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The supposed anonymity of crypto-asset accounts, such as bitcoin wallets, depends on two things: first, the creation of accounts attached to fictitious or false identification information and the fact that there are so many that trying to identify one being used for criminal purposes is like trying to decide which drop in the ocean should be looked at first.

Today, World Money Laundering Report, part of The Anti Money Laundering Network announces the GlobalKYC Suspicious Crypto Asset Register, a crowd-sourced method of identifying those accounts that may be used by criminals for reasons of extortion.

It's almost impossible to open a website or blog with even a peripheral interest in financial matters and not see a headline saying something like "The Death of Bitcoin." Total tosh. So are the click-bait headlines in the style of "is blockchain dead?"

This is why.

BIScom Subsection: 

The fraud is old hat. The bitcoin address is, presumably, valid and enforcement agencies may wish to track and attack it. And, of course, any financial institution which has records of it should identify it as a suspicious account.

1HQ7wGdA5G9qUtM8jyDt5obDv1x3vEvjCy

FCRO Subsection: 

We all get the scams telling us that a criminal has our data. Many of us get scams saying that the criminals have details of access to pornographic websites and, even, footage taken from cameras on our desktop or laptop machines. Usually, we are told that we are being blackmailed and ordered to pay a sum, via bitcoin, to a specified wallet, 1Lughwk11SAsz54wZJ3bpGbNqGfVanMWzk. This wallet should, obviously, be disabled with immediate effect.

CoNet Section: 

It takes something of a cheek to solicit investment in a fraudulent scheme and to publish a website with comments falsely attributed to the Chairman of the Monetary Authority of Singapore who also happens to be the country's deputy prime minister. But as MAS has warned, that's exactly what someone is doing...

BIScom Subsection: 

The Internet Crime Complaint Centre (IC3) has seen a growing number of reports about extortion attempts received by both e-mail and postal mail which use specific information about the potential victim to add authenticity. While there are many variations in these extortion attempts, there is often something common to the approaches, IC3 says.

This morning, I received, in one of my corporate mailboxes, a spam which is disturbing on several levels, none of which are relevant to the core arguments in this piece so I've added the text in a footnote for readers' information.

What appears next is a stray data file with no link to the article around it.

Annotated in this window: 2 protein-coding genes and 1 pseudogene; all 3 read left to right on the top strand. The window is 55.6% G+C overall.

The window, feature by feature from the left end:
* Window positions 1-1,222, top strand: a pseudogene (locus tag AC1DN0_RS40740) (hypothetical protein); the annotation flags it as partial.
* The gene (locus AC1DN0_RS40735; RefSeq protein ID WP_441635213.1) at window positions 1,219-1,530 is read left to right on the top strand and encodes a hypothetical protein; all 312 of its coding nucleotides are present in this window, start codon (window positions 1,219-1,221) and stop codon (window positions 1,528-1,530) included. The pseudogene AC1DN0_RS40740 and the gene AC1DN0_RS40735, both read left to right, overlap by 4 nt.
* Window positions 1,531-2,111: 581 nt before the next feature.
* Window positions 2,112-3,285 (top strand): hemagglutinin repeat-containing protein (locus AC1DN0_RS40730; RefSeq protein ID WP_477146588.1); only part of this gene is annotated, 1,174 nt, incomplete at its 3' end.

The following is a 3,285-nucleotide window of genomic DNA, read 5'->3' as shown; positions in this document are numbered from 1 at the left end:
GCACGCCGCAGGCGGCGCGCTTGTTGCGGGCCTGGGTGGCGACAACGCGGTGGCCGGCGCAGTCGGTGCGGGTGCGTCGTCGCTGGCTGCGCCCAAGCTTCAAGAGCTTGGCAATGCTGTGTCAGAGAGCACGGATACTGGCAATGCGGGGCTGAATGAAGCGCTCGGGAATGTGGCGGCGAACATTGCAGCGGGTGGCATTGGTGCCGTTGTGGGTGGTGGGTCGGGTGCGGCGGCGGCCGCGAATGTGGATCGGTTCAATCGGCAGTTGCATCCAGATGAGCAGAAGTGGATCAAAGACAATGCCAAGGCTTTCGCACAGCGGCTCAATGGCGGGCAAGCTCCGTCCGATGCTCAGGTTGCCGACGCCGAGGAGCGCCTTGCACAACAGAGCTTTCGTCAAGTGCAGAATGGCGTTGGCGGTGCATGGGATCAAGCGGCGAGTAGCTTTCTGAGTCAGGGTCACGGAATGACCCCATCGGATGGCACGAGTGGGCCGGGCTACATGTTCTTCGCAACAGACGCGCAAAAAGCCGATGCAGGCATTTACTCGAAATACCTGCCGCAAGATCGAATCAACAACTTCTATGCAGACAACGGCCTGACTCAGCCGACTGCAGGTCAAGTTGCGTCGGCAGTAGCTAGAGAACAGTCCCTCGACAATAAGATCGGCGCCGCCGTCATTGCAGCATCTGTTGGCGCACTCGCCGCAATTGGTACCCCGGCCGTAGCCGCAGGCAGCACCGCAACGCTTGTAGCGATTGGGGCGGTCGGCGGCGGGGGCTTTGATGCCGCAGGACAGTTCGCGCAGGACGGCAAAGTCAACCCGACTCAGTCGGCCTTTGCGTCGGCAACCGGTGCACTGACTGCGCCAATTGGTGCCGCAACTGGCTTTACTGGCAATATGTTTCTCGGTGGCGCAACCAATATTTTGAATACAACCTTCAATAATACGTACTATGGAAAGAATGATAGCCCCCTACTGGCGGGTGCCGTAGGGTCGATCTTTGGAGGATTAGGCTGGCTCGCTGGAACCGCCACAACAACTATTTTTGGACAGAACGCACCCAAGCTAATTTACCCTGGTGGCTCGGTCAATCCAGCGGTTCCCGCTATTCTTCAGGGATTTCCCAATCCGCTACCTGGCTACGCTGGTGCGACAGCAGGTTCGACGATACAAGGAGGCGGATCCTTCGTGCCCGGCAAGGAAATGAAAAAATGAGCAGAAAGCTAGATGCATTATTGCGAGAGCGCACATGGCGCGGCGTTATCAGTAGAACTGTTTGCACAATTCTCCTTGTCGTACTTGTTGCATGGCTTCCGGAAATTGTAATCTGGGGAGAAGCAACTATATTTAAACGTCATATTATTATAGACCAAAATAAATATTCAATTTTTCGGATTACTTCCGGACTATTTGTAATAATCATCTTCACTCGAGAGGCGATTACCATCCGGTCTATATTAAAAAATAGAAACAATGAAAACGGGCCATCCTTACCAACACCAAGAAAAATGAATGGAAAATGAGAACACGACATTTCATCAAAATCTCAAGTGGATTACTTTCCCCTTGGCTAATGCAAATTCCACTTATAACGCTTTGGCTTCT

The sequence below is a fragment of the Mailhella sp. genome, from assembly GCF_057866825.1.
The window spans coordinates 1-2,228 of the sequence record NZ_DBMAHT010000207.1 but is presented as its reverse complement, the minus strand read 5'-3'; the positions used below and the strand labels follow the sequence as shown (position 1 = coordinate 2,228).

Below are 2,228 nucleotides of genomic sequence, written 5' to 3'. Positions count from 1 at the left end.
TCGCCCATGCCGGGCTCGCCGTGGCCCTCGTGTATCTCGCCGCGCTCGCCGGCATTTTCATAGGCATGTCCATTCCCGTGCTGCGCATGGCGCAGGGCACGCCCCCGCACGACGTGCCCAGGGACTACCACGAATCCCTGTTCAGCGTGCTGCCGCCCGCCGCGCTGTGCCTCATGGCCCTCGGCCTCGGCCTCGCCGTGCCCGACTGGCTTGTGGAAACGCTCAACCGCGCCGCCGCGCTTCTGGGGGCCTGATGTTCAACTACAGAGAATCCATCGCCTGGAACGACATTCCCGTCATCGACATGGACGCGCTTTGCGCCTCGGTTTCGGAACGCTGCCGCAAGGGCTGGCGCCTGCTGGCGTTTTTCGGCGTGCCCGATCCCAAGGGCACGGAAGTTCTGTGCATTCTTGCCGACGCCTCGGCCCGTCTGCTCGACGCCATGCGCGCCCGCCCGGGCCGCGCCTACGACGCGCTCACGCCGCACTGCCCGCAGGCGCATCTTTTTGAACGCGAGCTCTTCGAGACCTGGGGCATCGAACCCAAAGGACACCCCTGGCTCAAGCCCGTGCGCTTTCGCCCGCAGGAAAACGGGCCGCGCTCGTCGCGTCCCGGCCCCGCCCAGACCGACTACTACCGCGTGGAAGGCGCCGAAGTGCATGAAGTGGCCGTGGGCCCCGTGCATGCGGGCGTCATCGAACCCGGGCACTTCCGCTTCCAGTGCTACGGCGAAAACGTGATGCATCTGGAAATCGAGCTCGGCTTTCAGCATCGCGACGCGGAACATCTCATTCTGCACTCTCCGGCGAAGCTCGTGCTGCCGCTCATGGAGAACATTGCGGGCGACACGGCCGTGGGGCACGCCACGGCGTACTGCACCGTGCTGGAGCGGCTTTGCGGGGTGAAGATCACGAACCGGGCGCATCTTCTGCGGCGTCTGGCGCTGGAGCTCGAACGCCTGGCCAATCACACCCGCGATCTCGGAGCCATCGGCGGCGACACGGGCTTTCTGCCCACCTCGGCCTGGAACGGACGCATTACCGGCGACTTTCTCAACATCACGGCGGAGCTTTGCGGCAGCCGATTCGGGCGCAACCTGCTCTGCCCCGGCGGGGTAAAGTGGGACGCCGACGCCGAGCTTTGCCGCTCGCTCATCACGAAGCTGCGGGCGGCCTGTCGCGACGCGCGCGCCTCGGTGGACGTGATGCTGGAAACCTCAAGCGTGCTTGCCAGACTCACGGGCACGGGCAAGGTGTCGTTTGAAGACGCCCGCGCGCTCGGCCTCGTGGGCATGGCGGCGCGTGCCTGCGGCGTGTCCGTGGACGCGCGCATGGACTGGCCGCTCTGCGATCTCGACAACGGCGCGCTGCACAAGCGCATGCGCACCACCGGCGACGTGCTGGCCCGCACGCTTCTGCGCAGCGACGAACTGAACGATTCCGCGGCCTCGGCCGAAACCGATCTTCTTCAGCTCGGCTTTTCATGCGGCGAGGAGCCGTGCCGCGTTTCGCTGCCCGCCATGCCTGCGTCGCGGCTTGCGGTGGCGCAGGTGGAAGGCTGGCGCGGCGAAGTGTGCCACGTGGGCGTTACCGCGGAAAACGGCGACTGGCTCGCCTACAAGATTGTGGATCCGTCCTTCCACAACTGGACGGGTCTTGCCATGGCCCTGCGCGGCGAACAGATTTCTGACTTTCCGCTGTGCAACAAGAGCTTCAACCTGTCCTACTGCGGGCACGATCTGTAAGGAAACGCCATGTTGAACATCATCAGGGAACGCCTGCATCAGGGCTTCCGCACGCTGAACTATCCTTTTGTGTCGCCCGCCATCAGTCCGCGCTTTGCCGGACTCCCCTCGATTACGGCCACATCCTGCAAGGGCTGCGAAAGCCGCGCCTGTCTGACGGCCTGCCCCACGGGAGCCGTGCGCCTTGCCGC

What is relevant, and not disturbing, is that it demands payment to a specific bitcoin account.

This is it: 1JXuMq6sbL95XnrcDEsrZTCvvRjB52RCAD.

Governments and others are focussed on the person behind the account. There is another way, says Nigel Morris-Cotterill

BIScom Subsection: 

It is said that fraud is a cyclical business and that frauds come around every five to seven years. Today, it is common to see frauds coming round every few months. This one combines both with old-fashioned blackmail, internet abuse, insecurity through camera-equipped devices and crypto-currency all in one. Add in a (quite possibly fake) Russian connection and whoever crafted this had his finger on all kinds of buttons. DUE DILIGENCE INFORMATION: BTC account quoted - 16n8TKLoLKZiB2DCaWwpKFnWRPN7EW9EjT

The grand-daddy of the current crop of electronic currencies is, of course, Bitcoin. In recent months, its value has appreciated exponentially until it reached more than 5,000 dollars. But it's just the most famous so-called "cryptocurrency" and now the technology is "in the wild," anyone with the necessary, apparently not very advanced, IT skills can make one. China says "enough is enough" and is taking steps to more or less outlaw cryptocurrencies or, at least, to make their use difficult. China has explained its reasoning - and it makes a huge amount of sense. The questions are whether the horse has already bolted, can access to cryptocurrencies outside China be banned and just how much use is it really for money laundering, a main plank of the Chinese objection.

Digital Dollars, Virtual Payments, Real World Risk and Regulation.

The risks and regulation of Bitcoin and other digital currencies.

 


 

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